She kissed him, and he tasted so yummy, not like food or mouthwash or chapstick, but like a man. He moaned once in surrender, his muscles relaxing.
“I knew I really liked you,” he said against her lips.
His fingers pulled her closer, his other hand reached for her waist. His kisses became hungry, and she guessed that he hadn’t been kissed, not for real, for a long time. Neither had she, as a matter of fact. Maybe this was the very first time. There was little similarity to the empty, lusty making out she’d played at with Martin. Kissing Henry was more than just plain fun. Later, when they would spend straight hours conversing in the dark, Jane would realize that Henry kissed the way he talked—his entire attention taut, focused, intensely hers. His touch was a conversation, telling her again and again that only she in the whole world really mattered. His lips only drifted from hers to touch her face, her hands, her neck.
And when he spoke, he called her Jane.
Her stomach dropped as they fled higher into the sky, and they kissed recklessly for hundreds of miles, until Henry was no longer afraid of flying.

Henry

We met on an airplane (economy class) and kissed most of the flight home. Over the Atlantic, we decided to fall in love. When the plane touched down at JFK, he hadn’t changed his mind. When he carried me over the threshold of my apartment, no Mrs. Wattlesbrook lurked in the shadows. While he was in the kitchen, I picked
Pride and Prejudice
out of my (miraculously) still-living houseplant and tucked it into a harmless spot beside all the other DVDs, spine out and proud

We’re going to order in tonight.
acknowledgements

HUGE THANKS, OBVIOUSLY, TO THE superhuman Jane Austen for her books. Besides those masterpieces, I also reviewed (obsessively) the BBC 1995 production of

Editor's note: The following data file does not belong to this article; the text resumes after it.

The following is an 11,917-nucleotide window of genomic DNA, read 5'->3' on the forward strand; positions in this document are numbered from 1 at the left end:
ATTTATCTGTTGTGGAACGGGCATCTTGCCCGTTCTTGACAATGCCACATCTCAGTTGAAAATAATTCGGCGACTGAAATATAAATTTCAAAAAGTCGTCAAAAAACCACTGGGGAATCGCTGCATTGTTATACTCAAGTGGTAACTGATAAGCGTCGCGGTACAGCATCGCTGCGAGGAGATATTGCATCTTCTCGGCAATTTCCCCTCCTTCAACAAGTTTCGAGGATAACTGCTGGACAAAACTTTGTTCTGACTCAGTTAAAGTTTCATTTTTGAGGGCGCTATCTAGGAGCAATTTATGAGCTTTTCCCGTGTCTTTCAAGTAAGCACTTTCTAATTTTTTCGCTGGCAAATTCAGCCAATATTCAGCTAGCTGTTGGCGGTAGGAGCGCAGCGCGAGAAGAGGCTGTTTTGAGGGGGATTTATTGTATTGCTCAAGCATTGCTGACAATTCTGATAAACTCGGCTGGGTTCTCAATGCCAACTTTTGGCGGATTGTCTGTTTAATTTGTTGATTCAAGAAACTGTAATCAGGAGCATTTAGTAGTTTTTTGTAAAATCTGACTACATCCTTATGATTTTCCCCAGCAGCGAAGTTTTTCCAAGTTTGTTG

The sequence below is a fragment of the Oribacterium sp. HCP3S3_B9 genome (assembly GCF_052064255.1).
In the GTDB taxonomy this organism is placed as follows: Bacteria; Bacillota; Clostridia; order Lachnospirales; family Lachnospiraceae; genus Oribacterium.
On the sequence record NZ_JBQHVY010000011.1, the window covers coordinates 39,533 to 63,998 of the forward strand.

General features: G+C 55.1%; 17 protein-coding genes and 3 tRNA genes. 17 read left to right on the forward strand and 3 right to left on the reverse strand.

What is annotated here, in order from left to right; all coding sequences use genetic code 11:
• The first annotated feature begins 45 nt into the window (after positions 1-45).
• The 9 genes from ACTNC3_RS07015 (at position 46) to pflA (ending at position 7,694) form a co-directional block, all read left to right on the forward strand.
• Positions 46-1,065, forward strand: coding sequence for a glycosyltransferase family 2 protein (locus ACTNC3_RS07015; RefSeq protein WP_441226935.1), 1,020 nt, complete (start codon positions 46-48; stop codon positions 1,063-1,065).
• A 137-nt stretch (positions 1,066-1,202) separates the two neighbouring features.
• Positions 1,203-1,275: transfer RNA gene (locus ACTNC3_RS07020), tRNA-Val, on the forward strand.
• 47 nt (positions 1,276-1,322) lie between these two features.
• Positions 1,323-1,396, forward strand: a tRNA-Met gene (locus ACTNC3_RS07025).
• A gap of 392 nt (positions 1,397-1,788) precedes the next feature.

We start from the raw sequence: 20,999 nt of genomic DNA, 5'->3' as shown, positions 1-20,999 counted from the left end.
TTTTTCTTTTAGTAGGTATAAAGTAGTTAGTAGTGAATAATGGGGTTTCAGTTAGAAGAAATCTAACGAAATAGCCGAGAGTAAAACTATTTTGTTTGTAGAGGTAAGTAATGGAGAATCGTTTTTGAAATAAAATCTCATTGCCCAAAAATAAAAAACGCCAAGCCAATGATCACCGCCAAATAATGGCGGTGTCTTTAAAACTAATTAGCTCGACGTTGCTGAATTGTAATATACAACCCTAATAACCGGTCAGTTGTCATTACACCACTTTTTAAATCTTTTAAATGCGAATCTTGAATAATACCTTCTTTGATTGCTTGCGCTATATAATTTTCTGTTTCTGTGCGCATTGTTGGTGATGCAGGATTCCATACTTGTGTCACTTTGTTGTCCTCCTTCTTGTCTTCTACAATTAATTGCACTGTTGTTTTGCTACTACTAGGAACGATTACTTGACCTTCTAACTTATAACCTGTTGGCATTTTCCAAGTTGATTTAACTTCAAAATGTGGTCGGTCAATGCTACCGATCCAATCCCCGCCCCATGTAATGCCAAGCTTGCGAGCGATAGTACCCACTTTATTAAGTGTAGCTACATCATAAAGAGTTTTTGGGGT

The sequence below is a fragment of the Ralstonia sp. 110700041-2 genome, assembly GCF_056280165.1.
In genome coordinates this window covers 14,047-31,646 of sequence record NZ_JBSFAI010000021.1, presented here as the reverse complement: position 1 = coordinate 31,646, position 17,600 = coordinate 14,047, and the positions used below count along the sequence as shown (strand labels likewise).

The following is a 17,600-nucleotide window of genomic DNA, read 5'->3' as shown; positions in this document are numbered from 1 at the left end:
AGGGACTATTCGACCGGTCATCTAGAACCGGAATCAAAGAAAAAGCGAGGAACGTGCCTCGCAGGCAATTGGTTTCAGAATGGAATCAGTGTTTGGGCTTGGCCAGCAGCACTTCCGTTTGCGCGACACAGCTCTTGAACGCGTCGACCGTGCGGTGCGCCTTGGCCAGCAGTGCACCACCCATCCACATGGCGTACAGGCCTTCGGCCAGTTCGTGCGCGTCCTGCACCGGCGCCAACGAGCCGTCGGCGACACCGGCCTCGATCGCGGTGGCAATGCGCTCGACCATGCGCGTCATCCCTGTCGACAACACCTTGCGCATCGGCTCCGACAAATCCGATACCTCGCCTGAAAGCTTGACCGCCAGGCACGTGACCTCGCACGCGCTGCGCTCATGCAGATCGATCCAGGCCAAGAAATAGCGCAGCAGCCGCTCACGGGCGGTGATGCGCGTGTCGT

Pride and Prejudice
, as well as
Emma
(1996),
Sense and Sensibility
(1995),
Persuasion
(1995), and Patricia Rozema’s gorgeous revision of
Mansfield Park
(1999).

I’m also indebted to Daniel Pool’s
What Jane Austen Ate and Charles Dickens Knew
for period information.
The World of Jane Austen
, by Nigel Nicolson, was also useful, and I scoured the Web site Jessamyn’s Regency Costume Companion for clothing information. Despite the research, I’d be surprised if I didn’t make mistakes, but they’re sure to be my fault, so please don’t blame my sources.

Special thanks to the amazing Amanda Katz for her inspired editing, as well as to Nadia Cornier, Cordelia Brand, Ann Cannon, Rosi Hayes, and Mette Ivie Harrison. And can I just say again how much I love Bloomsbury? I do. Everyone there is so cool. And also quite attractive (though that hardly seems fair, does it?).

And honey, you know that this Cohn Firth thing isn’t really serious. You are my fantasy man and my real man. I need no other fella in all the world besides you. It’s just a girl thing, I swear.

a note on the author

SHANNON HALE IS THE AUTHOR of four books for young adults:
The Goose Girl
,
Enna Burning
,
River Secrets
, and the
New York Times
best-seller
Princess Academy
, for which she received a Newbery Honor. She and her husband are working together on a graphic novel. Shannon and her family live in Salt Lake City, Utah.

JACKET DESIGN BY PATTI RATCHFORD
JACKET PHOTOS: HOUSE, © NTPL/RUPERT TRUMAN/THE IMAGE HOUSE; WOMAN, © BLEND IMAGES/SUPERSTOCK
AUTHOR PHOTO BY KATIE JANKE

BOOK: Austenland
2.56Mb size Format: txt, pdf, ePub
ads